Is the plane sinking? Is it floating? It's dark and claustrophobic in the cabin. How will I get out of the plane? Will people panic and block the exits? There is great confusion in the cabin, and some people screaming in panic. The crew instructs people on how to use the life vests, and release the emergency slides. The nearest exit is over a wing. Some passengers form a line and walk along the leading edge of the wing which is nearly underwater. It's 35 degrees, foggy, and windy. The #2 engine at the rear of the plane is roaring at full reverse-thrust during the entire event. How deep is the water? How cold is it? Will my skimpy life vest work? Other passengers are seen jumping onto the slides and into the water. Is that person in the water someone I noticed at the gate in Newark? Jumping into the near-freezing nasty smelling water and sinking to the bottom. The shock of cold water causes disorientation for a moment. Swimming, and then wading to shore with other passengers, which resembles a shark attack due to the number of people all rushing to land.
Making it to shore and running away from the aircraft. The runway is huge, almost like an interstate highway. The residual smell of the plane's rubber tires is distinctive. The smell of jet exhaust and feeling the heat from the #2 engine. Does it smell like fumes from a diesel truck? Finally getting to a collection point in the dark, with only a few runway lights illuminating the entire scene. It's cold and windy, and soaking-wet survivors huddle together in freezing temperatures. Will there be a fire? Will everyone get out? Will help arrive in time, or will people die of exposure standing out here on the runway? People are absolutely shocked, with the absence of crying or screaming being very noticeable. Every event in one's life seems to pass in memory while standing there. 15 minutes feels like 15 hours.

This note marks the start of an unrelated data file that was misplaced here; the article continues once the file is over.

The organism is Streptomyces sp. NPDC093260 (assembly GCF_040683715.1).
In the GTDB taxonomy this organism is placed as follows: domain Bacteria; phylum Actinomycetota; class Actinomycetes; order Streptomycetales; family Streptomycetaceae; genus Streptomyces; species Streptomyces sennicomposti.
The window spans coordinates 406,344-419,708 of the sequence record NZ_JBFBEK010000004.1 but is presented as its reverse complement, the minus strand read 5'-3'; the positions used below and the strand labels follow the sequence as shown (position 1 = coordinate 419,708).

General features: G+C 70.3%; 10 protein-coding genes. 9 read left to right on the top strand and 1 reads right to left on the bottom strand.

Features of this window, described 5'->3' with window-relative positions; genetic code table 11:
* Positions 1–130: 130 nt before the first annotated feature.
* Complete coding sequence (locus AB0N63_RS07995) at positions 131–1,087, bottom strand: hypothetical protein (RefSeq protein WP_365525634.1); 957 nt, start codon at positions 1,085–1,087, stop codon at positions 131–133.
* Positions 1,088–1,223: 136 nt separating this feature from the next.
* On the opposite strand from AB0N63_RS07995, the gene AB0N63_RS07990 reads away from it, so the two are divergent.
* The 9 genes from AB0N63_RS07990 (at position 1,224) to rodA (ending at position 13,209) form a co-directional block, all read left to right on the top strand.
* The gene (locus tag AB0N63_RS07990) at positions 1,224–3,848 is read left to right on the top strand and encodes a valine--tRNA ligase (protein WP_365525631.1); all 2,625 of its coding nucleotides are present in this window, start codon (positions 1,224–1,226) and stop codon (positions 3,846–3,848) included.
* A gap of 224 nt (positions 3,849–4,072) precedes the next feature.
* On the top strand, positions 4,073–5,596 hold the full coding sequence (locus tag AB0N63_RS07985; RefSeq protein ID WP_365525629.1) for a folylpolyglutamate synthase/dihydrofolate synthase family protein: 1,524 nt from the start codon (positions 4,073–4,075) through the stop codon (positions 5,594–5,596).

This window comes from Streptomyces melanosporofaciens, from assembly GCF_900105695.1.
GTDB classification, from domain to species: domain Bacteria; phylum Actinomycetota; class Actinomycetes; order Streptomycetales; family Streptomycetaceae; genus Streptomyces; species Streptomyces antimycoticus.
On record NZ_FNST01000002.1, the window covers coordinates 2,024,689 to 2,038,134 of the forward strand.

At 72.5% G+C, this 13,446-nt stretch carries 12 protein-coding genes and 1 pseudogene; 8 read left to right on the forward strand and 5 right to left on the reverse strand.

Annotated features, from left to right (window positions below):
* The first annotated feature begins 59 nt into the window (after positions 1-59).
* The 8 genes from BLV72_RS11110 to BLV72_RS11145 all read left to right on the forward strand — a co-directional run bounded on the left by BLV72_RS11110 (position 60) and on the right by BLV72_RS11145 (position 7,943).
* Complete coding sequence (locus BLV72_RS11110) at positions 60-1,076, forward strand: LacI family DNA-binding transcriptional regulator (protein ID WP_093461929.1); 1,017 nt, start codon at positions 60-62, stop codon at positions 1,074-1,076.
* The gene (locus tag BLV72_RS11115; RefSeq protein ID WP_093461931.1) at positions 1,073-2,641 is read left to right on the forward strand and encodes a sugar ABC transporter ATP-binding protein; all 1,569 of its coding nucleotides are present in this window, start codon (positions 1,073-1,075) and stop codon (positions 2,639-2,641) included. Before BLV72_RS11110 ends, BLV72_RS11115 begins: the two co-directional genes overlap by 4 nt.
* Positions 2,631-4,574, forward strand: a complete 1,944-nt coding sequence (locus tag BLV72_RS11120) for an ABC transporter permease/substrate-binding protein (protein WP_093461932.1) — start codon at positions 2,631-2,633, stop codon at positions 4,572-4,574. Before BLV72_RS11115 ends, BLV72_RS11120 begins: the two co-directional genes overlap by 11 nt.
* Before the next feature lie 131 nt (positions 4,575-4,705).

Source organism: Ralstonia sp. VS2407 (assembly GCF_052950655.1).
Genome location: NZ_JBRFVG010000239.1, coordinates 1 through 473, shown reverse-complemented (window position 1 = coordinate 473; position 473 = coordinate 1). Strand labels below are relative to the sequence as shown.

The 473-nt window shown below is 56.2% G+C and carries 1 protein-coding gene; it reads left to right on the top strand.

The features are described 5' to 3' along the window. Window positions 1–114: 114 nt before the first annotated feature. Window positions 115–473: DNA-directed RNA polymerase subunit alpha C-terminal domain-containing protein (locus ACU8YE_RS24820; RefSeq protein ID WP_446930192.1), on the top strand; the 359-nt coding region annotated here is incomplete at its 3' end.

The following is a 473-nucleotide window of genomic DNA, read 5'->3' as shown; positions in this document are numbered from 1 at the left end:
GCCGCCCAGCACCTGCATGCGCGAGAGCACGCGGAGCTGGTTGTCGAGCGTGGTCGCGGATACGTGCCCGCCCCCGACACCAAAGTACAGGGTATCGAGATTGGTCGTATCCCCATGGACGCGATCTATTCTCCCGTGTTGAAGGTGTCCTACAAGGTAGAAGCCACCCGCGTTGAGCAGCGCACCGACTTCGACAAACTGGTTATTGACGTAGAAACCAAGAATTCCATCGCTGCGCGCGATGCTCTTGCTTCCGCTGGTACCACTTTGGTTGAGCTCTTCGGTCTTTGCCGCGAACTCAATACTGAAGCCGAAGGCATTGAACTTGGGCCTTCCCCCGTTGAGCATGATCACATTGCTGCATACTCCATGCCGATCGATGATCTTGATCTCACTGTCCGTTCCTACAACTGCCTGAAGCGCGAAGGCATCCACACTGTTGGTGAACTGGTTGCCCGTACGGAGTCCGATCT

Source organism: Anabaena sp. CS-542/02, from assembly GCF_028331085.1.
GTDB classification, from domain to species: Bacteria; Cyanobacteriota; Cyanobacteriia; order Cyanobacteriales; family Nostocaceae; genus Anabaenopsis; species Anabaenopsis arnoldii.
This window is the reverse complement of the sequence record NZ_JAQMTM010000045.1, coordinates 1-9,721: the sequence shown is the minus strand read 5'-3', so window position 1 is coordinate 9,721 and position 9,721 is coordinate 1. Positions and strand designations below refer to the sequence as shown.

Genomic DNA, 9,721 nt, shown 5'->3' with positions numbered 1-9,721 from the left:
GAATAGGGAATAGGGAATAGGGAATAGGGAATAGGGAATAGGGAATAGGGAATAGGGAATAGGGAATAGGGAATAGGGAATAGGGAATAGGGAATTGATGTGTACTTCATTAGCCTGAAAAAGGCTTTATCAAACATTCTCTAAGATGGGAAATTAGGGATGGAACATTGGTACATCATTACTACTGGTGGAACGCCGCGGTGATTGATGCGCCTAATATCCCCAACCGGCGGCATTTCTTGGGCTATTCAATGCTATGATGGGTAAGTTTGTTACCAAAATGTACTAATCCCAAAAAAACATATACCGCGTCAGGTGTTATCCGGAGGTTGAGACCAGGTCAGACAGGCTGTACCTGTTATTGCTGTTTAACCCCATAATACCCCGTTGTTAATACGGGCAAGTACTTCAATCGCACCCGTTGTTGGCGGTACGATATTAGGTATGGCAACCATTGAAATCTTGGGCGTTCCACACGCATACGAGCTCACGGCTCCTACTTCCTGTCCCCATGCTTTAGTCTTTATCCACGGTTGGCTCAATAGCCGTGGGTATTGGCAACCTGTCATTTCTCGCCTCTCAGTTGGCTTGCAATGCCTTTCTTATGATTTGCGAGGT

The shuttle bus arrives, and finally some heat. The sound of the aircraft quickly fades as the bus rushes away from the scene. Now, suddenly, worry about one's family, worrying about you. How will I contact everybody and let them know I am ok? Where is this bus taking me? Will I have to go to the hospital? Sanctuary, at last, is a cold warehouse. Emergency personnel try to comfort people, but first-responders do their best while working in a sort of organized chaos. Who made it out? Who didn't? Thank God I made it out! I hope that everyone survived the crash....
The sound of jet engines can be a bit terrifying at times now. The smell of jet exhaust can be repulsive. The scent of aircraft tires can cause an instant headache. News of any plane crash can cause a bout with depression. Surviving the plane crash was extremely traumatic, but very fortunate. Every fear and emotion, all at once. And let us also remember the two people that perished that night.